Important Cofactor In Many Biochemical Reactions

As a constituent of over 300 metalloenzymes, zinc is involved in myriad chemical reactions that are important for normal body functioning, such as carbohydrate metabolism, protein and DNA synthesis, protein digestion, bone metabolism and endogenous antioxidant systems (Beers et al 1999, Wahlqvist et al 1997, Wardlaw et al 1997). At the cellular level, the function of zinc can be divided into three categories: catalytic, structural and regulatory (King 2003).

Growth and development Zinc is important for the formation of biomembranes and zinc finger motifs found in DNA transcription factors (Semrad 1999).

Normal immune responses Zinc is involved in many aspects of immunological function. It is essential for the normal development and function of cells, mediating non-specific immunity such as neutrophils and natural killer cells and affecting development of acquired immunity and T-lymphocyte function. Deficiency rapidly diminishes antibody and cell-mediated responses in both humans and animals, leading to increases in opportunistic infections and mortality rates (Fraker et al 2000). Animal models have shown that suboptimal intake of zinc over 30 days can lead to 30-80% loss in defence capacity. Investigation using a human model has demonstrated that even mild deficiency in humans adversely affects T-cell functions (Prasad 1998). Conversely, high-dose zinc supplementation (20-fold RDI) can also produce immune dysfunction.

Neurological function Zinc ions are unevenly distributed in the CNS, acting as neurosecretory products or cofactors. Zinc is highly concentrated in the synaptic vesicles of specific neurons, known as 'zinc-containing' neurons (Frederickson and Danscher 1990, Frederickson and Moncrieff 1994, Frederickson et al 2000). Zinc-containing neurons are a subset of glutamatergic neurons and mostly located in the telencephalon. Zinc is released from zinc-containing neurons in a calcium- and impulse-dependent manner, producing a broad spectrum of neuromodulatory effects. Additionally, zinc appears to stabilise the storage of certain macromolecules in presynaptic vesicles.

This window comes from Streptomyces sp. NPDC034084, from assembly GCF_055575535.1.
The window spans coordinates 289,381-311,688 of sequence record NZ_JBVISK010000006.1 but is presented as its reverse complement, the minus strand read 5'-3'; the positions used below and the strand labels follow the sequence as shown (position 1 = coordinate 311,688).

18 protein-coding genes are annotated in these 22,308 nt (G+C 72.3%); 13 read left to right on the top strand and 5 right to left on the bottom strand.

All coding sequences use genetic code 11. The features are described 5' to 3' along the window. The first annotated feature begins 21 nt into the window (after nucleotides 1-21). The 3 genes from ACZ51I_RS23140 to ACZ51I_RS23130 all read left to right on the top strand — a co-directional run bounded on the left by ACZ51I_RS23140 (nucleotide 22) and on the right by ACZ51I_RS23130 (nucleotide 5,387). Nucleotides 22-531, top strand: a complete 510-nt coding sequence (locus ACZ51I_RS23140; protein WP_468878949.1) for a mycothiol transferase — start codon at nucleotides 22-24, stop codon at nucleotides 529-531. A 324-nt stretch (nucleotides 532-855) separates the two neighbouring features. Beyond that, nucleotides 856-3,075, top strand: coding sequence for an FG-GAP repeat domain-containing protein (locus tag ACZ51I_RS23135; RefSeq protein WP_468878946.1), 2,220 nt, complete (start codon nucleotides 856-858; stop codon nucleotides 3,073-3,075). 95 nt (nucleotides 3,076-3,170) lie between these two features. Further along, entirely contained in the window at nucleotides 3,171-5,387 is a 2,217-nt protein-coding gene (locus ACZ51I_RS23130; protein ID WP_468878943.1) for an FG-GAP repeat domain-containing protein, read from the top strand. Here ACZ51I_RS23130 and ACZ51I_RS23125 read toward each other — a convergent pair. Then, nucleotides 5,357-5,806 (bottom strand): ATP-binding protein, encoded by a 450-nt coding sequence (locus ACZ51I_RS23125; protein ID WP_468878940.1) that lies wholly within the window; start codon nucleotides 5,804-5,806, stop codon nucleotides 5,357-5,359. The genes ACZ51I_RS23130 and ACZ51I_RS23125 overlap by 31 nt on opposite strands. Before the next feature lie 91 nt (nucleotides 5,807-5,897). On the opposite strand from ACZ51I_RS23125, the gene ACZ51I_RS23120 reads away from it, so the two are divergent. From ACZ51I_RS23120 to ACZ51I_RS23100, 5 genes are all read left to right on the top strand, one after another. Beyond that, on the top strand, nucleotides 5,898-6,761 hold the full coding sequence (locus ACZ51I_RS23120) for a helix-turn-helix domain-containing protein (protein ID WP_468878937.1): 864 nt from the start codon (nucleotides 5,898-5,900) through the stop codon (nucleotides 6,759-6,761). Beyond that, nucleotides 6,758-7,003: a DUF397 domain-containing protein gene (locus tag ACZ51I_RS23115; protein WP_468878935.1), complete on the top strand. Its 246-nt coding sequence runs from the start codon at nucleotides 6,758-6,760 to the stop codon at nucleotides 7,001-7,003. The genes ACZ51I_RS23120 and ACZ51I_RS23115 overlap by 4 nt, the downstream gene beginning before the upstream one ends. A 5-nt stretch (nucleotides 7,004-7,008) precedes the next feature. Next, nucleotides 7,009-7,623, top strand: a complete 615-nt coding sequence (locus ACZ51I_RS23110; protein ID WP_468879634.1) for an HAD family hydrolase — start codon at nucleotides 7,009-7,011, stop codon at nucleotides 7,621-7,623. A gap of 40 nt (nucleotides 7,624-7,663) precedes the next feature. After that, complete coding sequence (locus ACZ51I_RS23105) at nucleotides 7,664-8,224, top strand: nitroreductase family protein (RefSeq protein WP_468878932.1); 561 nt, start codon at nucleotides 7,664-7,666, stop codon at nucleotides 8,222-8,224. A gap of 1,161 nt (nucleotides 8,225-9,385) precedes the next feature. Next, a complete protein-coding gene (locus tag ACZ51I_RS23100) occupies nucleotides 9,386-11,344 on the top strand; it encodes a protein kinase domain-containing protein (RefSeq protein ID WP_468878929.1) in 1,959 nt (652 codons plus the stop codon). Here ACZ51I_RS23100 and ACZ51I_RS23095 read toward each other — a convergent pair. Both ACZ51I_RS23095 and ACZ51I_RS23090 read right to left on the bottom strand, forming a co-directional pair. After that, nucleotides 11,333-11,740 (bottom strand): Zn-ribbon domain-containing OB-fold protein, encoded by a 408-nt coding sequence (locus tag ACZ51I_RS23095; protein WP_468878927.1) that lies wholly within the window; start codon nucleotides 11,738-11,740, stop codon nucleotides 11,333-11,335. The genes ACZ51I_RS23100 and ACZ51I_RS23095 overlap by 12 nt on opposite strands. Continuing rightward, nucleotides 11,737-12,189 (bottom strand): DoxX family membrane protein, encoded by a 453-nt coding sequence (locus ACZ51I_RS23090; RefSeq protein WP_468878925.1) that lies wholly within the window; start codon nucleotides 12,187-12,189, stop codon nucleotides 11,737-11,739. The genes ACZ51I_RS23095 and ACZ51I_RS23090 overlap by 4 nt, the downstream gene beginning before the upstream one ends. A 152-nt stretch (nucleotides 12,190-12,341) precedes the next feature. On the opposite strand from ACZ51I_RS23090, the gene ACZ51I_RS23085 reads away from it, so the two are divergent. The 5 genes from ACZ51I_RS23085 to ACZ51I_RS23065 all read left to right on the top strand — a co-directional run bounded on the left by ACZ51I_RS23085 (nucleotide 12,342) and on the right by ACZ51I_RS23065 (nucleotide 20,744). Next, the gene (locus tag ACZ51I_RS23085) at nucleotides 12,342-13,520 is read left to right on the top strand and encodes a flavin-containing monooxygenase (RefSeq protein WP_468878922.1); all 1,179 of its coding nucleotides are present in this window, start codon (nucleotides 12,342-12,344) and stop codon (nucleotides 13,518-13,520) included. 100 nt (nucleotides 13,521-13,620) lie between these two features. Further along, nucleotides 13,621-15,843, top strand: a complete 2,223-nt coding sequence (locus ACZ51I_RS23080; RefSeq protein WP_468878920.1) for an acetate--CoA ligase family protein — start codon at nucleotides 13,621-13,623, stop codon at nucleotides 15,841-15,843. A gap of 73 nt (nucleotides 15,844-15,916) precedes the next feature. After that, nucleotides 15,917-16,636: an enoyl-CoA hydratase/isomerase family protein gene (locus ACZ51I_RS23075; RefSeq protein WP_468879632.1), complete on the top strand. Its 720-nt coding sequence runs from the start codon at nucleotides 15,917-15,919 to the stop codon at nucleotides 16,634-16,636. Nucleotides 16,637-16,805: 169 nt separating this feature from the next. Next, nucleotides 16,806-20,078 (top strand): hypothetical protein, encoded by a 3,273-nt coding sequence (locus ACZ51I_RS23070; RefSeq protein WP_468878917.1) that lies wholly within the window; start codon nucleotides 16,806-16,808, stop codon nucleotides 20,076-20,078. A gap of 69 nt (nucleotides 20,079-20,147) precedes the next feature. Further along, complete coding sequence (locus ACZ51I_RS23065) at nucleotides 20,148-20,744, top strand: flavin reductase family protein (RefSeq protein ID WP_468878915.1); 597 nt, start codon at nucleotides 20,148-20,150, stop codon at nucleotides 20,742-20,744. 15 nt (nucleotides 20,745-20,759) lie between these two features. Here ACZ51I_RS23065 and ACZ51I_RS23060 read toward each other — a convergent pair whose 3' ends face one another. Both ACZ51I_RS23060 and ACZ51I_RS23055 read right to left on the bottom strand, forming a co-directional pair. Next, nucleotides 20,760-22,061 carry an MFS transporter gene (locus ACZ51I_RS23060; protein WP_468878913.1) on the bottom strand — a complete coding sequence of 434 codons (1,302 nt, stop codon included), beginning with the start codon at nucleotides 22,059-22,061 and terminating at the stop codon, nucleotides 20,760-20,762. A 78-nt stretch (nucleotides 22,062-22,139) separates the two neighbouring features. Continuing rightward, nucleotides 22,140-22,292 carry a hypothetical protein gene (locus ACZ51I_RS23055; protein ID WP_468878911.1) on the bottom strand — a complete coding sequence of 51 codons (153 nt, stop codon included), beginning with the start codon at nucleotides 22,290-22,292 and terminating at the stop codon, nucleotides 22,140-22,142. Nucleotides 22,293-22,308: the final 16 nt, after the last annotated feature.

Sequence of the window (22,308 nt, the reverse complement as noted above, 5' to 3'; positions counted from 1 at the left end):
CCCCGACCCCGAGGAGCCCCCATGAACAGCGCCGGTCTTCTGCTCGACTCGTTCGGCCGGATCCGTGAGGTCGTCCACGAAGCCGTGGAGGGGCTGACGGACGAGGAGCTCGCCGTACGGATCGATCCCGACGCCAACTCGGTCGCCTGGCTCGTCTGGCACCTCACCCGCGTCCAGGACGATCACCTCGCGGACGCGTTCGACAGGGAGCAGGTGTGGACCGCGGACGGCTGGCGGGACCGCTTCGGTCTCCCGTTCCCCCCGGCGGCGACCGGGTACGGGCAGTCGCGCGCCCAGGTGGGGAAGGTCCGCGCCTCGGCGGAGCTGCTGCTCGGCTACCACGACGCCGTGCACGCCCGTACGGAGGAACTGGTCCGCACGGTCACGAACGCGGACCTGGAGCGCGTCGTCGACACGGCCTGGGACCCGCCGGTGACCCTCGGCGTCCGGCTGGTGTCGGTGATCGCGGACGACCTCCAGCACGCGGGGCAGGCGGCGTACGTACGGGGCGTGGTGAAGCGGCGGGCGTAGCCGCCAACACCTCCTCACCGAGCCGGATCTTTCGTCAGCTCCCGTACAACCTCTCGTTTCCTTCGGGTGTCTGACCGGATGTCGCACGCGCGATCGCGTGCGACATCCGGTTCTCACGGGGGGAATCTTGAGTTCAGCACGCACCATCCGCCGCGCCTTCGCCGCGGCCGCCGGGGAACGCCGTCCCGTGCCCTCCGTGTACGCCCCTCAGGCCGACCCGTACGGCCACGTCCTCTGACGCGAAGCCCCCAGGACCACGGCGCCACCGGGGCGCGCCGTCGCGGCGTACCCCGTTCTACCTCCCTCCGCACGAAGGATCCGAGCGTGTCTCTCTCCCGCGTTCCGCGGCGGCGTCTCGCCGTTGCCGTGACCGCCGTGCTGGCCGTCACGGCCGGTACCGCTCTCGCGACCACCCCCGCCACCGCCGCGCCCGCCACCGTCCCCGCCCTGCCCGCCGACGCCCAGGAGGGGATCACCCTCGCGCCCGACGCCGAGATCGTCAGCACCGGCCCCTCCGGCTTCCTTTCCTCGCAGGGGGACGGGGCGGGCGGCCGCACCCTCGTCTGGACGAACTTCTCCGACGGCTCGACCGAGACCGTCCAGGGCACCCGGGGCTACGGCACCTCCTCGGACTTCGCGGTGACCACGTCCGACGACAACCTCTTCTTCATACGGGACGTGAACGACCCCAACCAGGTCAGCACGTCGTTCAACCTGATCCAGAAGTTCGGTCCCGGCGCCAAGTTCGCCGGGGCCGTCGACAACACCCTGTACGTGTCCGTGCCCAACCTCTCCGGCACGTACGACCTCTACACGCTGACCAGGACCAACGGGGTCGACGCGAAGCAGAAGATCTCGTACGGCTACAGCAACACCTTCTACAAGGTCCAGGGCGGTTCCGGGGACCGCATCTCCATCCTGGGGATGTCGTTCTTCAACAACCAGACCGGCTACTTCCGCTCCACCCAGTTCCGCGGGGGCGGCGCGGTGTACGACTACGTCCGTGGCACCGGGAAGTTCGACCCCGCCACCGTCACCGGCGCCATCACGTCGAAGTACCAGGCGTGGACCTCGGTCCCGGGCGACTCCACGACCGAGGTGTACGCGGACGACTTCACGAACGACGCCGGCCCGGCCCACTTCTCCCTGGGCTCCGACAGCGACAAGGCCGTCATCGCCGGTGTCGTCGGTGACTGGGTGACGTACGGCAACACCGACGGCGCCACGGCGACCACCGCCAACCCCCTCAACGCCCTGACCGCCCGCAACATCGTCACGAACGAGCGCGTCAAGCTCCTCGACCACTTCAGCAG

Reproduction In humans, zinc is necessary for the formation and maturation of spermatozoa, for ovulation, and for fertilisation (Favier 1992). Zinc has multiple actions on the metabolism of androgen hormones, oestrogen and progesterone, and these, together with the prostaglandins and nuclear receptors for steroids, are all zinc finger proteins.

In adult males, zinc content is high in the testis and prostate, which have the highest concentration of zinc of any organ in the body (Bedwal & Bahuguna 1994).

In women, zinc deficiency in pregnancy has been associated with increased maternal morbidity, increased risk of abortion, stillbirth, teratogenicity and other unwanted outcomes (Bedwal & Bahuguna 1994).

Antioxidant Zinc limits oxidant-induced damage in a number of indirect ways, such as protecting against vitamin E depletion, controlling vitamin A release, contributing to the structure of the antioxidant enzyme extracellular superoxide dismutase, restricting endogenous free radical production, maintaining tissue concentrations of metallothionein, a possible scavenger of free radicals, and stabilising membrane structure (DiSilvestro 2000). More recently it was observed to decrease Zinc 1385

lipid peroxidation, and protect mononuclear cells from TNF-alpha induced NF-kappa-B activation associated with oxidative stress (Prasad et al 2004). Insulin-like activity One of the in vivo features of zinc is its insulin-like function, which is mediated via inhibition of endogenous GSK-3 (llouz et al 2002). This is important because GSK-3 inhibition appears essential for normal function of the insulin-activated signalling pathway.

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